5 Pieces Of Advice For Finding A Counselor
I was overwhelmed with love + positive vibes from my last post — thank you. Sharing a mental health journey isn’t easy, but I’m so grateful to be supported by the CHAARG community. After hitting rock bottom, I came to a big conclusion — this wasn’t something that was ever going away. I knew I needed help, but wasn’t sure where to start [or how *getting help* really worked].
The summer after my *rock bottom* I was doing a lot better. I was living at home, enrolled at the University of Cincinnati for the upcoming year, + in a lot healthier of a place. However, I still knew something was off… I wasn’t back to the same old Sarah [of course, now I know that I will never be back to the *same old Sarah* ; ) — and, that’s a good thing]. I reached a point where I decided… I needed more help… it was time to see a counselor. I wanted to take my recovery to the next level + learn some coping mechanisms so I would never hit rock bottom again.
I remember asking my Mom in the kitchen, “What do you think of me seeing a counselor?” “You know, you can always talk to me!” she quickly responded. I could see the look of hurt in her face… why couldn’t I just tell her how I was feeling or how low I had become? It wasn’t that I didn’t want to talk to my Mom about these things… but that I couldn’t. How do you tell the woman who has given you the world that you still felt this pit in your stomach that you had no way to deal with? That as an 18-year-old you had hit your breaking point + were still struggling to climb out? You don’t. [At least, I didn’t at that point in my life].
Ultimately, my mom thought it was a good idea + was so incredibly supportive. I know how much it hurt her at first, however this was one of those decisions I had to make for me + do for myself.
I have seen 4 different counselors over the past 7 years — whoa! I’ve learned a lot since then + want to share these five pieces of advice if you are considering seeing a counselor!
You can’t do this because someone else is telling you to — you need to fully commit to it + OWN it. Seeing a counselor is not easy. It takes commitment + you have to be ready to share [everything!]. It’s also not just a *one hour a week thing.* You will bring up some things that need a lot of reflection, ++ typically, these sessions stir up a lot of feelings that take time to process + heal.
The first person you see might not be the *perfect* counselor for you ++ that’s okay! They won’t take it personally — they want to help you find the right person for you to talk to. If you aren’t jiving with your therapist, let them know how you’re feeling ++ ask them for another recommendation. I promise — you are their number one priority.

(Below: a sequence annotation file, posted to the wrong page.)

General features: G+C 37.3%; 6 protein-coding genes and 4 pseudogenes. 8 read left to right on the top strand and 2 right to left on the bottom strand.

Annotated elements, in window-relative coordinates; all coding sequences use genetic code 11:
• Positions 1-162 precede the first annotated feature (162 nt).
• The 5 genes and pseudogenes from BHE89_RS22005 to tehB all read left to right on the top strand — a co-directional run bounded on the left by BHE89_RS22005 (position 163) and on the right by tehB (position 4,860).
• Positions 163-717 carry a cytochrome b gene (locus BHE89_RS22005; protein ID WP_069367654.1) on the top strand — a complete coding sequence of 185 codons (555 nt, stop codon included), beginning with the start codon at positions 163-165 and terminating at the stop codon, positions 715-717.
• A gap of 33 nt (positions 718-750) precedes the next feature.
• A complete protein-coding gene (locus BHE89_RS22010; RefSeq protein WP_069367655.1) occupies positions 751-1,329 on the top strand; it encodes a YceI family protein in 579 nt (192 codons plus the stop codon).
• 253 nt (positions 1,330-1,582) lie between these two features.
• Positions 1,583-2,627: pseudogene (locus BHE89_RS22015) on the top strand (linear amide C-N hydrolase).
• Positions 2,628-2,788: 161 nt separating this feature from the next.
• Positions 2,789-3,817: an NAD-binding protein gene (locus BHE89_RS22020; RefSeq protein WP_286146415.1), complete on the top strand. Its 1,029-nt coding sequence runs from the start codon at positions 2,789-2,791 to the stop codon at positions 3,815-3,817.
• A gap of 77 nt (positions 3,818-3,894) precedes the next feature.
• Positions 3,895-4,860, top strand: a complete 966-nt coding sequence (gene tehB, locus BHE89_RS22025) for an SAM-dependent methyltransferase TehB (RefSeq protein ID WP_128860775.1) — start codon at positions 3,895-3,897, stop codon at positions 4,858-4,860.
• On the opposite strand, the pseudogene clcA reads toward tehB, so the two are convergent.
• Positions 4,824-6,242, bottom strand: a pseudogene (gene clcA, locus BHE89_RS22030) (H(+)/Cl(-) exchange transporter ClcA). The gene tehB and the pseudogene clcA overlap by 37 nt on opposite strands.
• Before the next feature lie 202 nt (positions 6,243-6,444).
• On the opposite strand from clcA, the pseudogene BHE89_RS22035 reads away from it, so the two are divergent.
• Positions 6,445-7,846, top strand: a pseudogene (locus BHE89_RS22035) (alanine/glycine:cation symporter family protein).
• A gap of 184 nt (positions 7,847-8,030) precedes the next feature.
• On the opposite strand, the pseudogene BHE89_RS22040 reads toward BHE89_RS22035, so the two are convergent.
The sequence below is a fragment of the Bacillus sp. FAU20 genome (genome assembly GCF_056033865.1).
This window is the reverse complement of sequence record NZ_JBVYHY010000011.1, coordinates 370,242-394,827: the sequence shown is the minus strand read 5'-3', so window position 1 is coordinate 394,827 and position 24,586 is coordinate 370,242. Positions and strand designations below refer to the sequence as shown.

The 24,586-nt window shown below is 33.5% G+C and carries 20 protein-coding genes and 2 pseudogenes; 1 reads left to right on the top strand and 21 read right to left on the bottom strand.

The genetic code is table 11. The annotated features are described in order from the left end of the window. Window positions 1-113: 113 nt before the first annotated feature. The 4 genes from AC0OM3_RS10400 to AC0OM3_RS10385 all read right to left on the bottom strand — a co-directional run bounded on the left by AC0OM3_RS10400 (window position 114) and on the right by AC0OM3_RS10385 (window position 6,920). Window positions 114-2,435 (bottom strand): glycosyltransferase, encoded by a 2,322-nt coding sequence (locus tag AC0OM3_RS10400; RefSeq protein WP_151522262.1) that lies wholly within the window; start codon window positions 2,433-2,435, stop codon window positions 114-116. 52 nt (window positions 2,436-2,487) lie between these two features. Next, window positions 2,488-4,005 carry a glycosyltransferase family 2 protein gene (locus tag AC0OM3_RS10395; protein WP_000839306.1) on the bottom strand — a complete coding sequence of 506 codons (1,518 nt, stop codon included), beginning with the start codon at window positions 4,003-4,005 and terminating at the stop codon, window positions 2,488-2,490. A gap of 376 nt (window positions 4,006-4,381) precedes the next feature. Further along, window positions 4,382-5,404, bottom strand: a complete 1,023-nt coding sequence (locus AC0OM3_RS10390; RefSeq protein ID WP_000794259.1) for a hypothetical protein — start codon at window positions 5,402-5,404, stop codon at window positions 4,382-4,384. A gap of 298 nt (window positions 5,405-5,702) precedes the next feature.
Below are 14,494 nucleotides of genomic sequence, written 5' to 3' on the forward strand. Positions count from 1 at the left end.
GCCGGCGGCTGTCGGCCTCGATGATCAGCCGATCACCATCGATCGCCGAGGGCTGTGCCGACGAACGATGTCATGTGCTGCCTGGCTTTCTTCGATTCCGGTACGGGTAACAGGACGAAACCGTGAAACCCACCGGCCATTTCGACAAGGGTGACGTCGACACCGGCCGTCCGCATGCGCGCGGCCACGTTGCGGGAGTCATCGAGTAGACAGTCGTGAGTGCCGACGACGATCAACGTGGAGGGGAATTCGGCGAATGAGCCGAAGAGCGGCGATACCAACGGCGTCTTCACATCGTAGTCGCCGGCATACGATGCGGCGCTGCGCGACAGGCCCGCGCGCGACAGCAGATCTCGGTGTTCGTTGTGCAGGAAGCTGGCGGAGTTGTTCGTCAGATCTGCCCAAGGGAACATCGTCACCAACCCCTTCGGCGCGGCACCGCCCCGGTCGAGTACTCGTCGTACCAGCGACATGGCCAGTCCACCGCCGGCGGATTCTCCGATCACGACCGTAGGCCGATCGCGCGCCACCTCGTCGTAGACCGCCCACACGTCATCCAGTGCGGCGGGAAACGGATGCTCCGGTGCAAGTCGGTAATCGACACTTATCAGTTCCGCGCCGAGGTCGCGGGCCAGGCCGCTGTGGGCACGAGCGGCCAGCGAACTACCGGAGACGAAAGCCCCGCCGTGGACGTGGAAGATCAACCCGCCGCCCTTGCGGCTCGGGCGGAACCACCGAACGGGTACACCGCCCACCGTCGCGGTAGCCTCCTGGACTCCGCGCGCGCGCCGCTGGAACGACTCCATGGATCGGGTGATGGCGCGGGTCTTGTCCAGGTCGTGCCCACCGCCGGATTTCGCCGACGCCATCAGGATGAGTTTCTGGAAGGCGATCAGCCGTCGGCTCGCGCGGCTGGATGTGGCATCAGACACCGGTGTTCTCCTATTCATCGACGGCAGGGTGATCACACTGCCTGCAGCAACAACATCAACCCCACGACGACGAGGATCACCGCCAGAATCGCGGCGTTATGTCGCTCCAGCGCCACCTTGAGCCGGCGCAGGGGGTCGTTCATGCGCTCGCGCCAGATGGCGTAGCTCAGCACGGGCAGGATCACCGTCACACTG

Before I started therapy, I had zero clue where to start with sharing. I realized I was in a better place than before but knew that I still needed help… so sometimes I was a little unsure WHY I was there sometimes. They are trained to help you sort through everything + remember that there is no right moment to start seeing a counselor. They are trained to ask you the right question at the right time to help you sort through things no matter where you are at in your journey. They will also sometimes scribble down notes so that they can keep the sessions fluid + can help organize thoughts with you. : )
I know it can seem weird going to a complete stranger + talking about some of your deepest feelings every week, but one of the most comforting things to me is that everything I say is confidential. They aren’t going to tell anyone what you are saying in there [unless you mention harming yourself or another person].! For me, this enabled complete honesty + no shame about saying what was on my mind.
Health insurance can be really confusing sometimes, but it’s important to know that you might be able to get free counseling sessions through your school! College is a time of huge transitions ++ you are not the only one wanting to seek help. Check out your university’s website or ask a Resident Advisor options that your school might have ++ take advantage of them! If they aren’t offered at your university, you can often call counseling offices in your area + they’ll help you figure out how to work with your insurance company to get them covered!
I can’t emphasize enough how important it is to stick with it once you start. It’s not something where you go once + feel better instantly, it takes a while to start building that relationship + for you to start seeing how therapy is impacting your life! If you have any questions — never hesitate to reach out. Always here for you!